A single line expresses this idea in the new Oppenheimer film, uttered by Donald Truman, the US President who took the decision to drop the bombs over Japan: ‘those people is Hiroshima and Nagasaki aren’t interested in who built the bomb, they are interested in who dropped it’.  

Who is Responsible, The Individual or the Position?

In the case in question the US President is claiming the responsibility for the dropping of the bomb, but if we follow Bassetti, as President he also in some way ‘represents’ responsibility for the discovery of the bomb itself, even though the process was started by his predecessor. From some perspectives (those that see a ‘many hands’ problem), the discovery and production process brings joint responsibility; it requires military personnel and logistic capacities, scientists as well as finance, good will from family members, collaboration and political support. But we could also say that the process is fundamentally political and facilitated by power, the same power decides to facilitate, design and implement the process, and then decides what to do with the results.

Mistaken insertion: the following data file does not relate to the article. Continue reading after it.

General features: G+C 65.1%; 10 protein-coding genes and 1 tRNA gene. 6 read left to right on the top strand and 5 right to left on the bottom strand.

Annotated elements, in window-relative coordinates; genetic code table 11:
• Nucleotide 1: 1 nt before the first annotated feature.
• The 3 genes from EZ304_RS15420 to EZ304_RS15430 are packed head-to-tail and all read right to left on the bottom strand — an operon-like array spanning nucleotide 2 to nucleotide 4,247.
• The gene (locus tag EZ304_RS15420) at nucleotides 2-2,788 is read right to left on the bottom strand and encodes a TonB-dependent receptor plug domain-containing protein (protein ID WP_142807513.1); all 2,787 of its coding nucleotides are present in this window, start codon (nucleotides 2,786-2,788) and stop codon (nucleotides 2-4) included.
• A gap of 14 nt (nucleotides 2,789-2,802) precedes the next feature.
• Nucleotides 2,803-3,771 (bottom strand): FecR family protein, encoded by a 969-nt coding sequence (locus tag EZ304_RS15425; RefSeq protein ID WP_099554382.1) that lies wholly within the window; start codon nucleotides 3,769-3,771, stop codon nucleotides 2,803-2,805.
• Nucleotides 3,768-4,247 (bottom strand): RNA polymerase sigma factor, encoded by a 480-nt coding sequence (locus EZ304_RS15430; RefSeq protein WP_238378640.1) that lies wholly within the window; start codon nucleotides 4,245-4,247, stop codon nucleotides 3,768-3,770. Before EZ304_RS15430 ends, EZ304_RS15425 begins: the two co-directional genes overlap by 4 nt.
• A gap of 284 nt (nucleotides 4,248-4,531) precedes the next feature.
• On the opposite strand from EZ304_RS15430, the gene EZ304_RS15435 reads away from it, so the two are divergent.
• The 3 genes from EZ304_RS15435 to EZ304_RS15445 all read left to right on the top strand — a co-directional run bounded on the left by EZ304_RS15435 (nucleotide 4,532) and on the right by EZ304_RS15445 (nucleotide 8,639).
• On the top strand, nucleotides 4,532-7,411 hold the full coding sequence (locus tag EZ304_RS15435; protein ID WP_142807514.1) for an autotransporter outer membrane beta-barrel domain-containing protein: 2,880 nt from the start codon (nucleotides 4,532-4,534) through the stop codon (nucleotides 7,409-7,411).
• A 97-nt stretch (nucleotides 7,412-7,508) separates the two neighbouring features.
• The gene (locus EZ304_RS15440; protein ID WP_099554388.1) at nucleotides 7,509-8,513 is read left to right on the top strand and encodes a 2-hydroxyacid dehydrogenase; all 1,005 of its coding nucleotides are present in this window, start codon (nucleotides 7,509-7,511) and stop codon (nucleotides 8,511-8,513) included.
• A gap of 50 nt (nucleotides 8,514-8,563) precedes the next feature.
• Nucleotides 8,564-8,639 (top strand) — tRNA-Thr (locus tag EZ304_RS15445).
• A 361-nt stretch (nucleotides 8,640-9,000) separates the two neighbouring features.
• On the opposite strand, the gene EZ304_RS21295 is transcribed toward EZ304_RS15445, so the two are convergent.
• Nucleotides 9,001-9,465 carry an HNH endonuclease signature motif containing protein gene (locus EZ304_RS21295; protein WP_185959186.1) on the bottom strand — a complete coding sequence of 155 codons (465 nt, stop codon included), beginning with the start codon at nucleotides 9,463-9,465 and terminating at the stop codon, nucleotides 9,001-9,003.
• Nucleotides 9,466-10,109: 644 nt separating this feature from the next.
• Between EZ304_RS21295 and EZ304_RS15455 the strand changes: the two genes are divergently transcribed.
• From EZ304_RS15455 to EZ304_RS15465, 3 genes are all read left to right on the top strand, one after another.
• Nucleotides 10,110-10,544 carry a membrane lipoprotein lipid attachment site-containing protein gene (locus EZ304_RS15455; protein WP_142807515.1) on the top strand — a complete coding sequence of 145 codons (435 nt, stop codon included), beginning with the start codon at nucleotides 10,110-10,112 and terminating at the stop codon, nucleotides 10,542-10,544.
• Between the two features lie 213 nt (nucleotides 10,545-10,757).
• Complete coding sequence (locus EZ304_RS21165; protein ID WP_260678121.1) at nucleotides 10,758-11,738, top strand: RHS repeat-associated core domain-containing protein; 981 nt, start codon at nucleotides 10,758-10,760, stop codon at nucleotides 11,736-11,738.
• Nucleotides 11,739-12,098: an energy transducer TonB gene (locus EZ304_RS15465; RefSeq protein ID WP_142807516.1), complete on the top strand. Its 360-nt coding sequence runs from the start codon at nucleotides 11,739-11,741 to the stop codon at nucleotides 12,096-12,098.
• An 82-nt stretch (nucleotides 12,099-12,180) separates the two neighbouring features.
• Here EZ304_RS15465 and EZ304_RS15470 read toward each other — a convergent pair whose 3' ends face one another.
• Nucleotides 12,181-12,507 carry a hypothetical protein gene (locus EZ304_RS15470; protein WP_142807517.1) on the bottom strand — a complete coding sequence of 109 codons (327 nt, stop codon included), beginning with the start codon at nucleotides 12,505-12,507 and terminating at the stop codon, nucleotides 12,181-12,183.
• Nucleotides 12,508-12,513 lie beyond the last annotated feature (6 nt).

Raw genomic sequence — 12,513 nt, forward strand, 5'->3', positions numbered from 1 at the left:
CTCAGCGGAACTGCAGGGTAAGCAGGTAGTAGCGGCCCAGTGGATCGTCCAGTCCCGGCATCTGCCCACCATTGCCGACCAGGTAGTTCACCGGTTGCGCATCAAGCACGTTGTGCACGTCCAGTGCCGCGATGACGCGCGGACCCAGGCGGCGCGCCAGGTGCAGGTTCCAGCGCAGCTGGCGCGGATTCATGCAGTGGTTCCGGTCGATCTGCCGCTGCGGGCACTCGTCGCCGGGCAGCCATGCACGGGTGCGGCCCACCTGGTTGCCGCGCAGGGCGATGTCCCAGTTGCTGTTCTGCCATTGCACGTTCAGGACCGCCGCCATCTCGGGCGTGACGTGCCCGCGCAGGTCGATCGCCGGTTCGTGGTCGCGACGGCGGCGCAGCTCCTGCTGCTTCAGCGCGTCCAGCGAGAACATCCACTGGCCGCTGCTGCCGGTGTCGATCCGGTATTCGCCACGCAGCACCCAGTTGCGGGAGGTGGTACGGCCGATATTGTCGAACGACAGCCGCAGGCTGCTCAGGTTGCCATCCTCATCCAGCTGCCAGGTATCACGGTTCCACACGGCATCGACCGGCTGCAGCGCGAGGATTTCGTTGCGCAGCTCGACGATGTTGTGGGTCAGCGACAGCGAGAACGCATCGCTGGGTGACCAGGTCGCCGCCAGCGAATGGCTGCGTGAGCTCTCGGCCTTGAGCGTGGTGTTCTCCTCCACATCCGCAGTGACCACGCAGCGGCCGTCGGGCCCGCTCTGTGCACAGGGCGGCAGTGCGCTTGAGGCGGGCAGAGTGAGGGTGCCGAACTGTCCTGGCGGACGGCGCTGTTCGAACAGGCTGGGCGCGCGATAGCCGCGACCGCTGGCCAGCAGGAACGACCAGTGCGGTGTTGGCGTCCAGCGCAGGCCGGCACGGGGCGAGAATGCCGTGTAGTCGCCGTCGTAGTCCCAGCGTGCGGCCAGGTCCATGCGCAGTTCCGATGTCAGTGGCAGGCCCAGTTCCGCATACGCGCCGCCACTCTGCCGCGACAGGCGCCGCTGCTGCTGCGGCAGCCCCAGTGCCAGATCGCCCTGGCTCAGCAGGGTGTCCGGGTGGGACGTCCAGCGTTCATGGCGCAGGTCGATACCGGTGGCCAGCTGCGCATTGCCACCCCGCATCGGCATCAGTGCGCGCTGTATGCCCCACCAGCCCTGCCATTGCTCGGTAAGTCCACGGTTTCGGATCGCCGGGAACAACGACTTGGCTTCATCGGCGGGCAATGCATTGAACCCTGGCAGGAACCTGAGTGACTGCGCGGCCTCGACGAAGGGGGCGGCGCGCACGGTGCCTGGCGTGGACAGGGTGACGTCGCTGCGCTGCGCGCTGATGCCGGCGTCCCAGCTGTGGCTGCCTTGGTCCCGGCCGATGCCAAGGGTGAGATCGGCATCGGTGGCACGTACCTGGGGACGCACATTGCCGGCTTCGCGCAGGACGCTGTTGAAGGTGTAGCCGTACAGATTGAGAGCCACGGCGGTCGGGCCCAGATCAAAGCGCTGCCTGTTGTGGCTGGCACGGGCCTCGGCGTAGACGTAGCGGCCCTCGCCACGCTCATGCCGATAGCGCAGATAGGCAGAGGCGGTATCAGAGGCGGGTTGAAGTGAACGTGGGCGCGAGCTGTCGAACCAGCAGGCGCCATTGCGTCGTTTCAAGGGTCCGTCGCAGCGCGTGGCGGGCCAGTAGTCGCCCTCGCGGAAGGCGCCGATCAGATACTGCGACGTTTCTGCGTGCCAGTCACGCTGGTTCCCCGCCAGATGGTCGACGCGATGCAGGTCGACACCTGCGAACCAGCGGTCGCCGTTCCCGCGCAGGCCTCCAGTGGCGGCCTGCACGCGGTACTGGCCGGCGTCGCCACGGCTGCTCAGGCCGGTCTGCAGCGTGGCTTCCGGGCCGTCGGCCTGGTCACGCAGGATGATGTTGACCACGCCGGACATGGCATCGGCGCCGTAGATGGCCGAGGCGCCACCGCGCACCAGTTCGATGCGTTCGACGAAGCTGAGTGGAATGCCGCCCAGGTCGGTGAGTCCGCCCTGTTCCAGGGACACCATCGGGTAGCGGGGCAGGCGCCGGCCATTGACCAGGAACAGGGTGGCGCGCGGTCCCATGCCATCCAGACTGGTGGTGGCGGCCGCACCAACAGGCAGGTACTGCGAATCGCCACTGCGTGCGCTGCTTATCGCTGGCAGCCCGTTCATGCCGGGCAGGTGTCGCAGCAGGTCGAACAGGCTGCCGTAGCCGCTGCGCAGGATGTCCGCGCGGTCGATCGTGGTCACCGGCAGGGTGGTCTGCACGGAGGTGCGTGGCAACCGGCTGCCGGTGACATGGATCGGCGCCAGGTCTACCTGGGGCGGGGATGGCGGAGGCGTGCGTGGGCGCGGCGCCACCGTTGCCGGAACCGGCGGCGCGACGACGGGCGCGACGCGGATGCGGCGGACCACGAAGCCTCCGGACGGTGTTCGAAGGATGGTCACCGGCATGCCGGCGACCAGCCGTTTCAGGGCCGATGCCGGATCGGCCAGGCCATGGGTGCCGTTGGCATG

This point of who controls the process (and therefore is responsible for it) comes up once more in the film, as Oppenheimer (having delivered a bomb to the military for use) starts to tell a soldier the effects of exploding the bomb at different altitudes. The soldier responds by making it clear that the military would be taking all of the decisions from then on, and they would decide on the logistics. Once the bomb was ready, it was made clear to the scientists that they did not have any say in how it might be used. It was never their bomb and their role had been completed.